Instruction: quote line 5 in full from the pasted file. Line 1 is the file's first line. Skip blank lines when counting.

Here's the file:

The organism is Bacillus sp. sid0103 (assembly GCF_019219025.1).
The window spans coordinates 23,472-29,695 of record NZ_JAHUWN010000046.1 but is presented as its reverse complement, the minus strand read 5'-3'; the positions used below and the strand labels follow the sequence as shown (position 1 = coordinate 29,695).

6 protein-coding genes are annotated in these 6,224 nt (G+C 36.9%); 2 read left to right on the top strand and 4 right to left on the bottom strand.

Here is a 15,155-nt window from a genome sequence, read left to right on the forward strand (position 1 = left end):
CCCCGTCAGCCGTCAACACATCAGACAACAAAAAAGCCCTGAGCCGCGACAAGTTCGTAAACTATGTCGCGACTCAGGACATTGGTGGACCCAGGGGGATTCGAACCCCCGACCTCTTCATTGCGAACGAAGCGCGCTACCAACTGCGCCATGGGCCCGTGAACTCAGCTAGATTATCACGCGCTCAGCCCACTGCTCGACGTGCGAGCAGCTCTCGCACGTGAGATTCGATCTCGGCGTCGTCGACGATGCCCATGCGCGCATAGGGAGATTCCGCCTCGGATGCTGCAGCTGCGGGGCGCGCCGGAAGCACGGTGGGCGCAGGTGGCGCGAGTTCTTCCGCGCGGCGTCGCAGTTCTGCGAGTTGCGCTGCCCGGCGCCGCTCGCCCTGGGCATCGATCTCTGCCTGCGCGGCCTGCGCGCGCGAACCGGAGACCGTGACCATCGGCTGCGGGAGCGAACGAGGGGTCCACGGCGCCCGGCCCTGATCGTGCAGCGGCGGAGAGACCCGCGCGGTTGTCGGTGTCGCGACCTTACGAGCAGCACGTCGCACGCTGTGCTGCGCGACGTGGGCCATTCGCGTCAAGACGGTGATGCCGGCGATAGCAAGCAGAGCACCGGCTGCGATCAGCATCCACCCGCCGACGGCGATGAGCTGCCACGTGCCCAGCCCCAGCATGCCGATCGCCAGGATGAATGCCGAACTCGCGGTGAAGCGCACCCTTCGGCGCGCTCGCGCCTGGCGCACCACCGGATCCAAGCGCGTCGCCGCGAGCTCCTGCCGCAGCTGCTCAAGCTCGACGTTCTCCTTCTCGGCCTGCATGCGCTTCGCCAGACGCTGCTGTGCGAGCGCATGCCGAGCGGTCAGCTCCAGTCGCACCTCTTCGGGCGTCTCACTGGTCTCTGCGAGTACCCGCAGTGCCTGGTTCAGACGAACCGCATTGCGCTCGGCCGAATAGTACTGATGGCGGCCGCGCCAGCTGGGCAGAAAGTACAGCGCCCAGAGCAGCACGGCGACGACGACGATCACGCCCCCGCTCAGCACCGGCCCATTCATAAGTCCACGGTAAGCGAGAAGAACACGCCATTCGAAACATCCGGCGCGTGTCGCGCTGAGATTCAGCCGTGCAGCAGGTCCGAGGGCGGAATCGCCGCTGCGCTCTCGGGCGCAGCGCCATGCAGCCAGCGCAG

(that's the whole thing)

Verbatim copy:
CCCCGTCAGCCGTCAACACATCAGACAACAAAAAAGCCCTGAGCCGCGACAAGTTCGTAAACTATGTCGCGACTCAGGACATTGGTGGACCCAGGGGGATTCGAACCCCCGACCTCTTCATTGCGAACGAAGCGCGCTACCAACTGCGCCATGGGCCCGTGAACTCAGCTAGATTATCACGCGCTCAGCCCACTGCTCGACGTGCGAGCAGCTCTCGCACGTGAGATTCGATCTCGGCGTCGTCGACGATGCCCATGCGCGCATAGGGAGATTCCGCCTCGGATGCTGCAGCTGCGGGGCGCGCCGGAAGCACGGTGGGCGCAGGTGGCGCGAGTTCTTCCGCGCGGCGTCGCAGTTCTGCGAGTTGCGCTGCCCGGCGCCGCTCGCCCTGGGCATCGATCTCTGCCTGCGCGGCCTGCGCGCGCGAACCGGAGACCGTGACCATCGGCTGCGGGAGCGAACGAGGGGTCCACGGCGCCCGGCCCTGATCGTGCAGCGGCGGAGAGACCCGCGCGGTTGTCGGTGTCGCGACCTTACGAGCAGCACGTCGCACGCTGTGCTGCGCGACGTGGGCCATTCGCGTCAAGACGGTGATGCCGGCGATAGCAAGCAGAGCACCGGCTGCGATCAGCATCCACCCGCCGACGGCGATGAGCTGCCACGTGCCCAGCCCCAGCATGCCGATCGCCAGGATGAATGCCGAACTCGCGGTGAAGCGCACCCTTCGGCGCGCTCGCGCCTGGCGCACCACCGGATCCAAGCGCGTCGCCGCGAGCTCCTGCCGCAGCTGCTCAAGCTCGACGTTCTCCTTCTCGGCCTGCATGCGCTTCGCCAGACGCTGCTGTGCGAGCGCATGCCGAGCGGTCAGCTCCAGTCGCACCTCTTCGGGCGTCTCACTGGTCTCTGCGAGTACCCGCAGTGCCTGGTTCAGACGAACCGCATTGCGCTCGGCCGAATAGTACTGATGGCGGCCGCGCCAGCTGGGCAGAAAGTACAGCGCCCAGAGCAGCACGGCGACGACGACGATCACGCCCCCGCTCAGCACCGGCCCATTCATAAGTCCACGGTAAGCGAGAAGAACACGCCATTCGAAACATCCGGCGCGTGTCGCGCTGAGATTCAGCCGTGCAGCAGGTCCGAGGGCGGAATCGCCGCTGCGCTCTCGGGCGCAGCGCCATGCAGCCAGCGCAG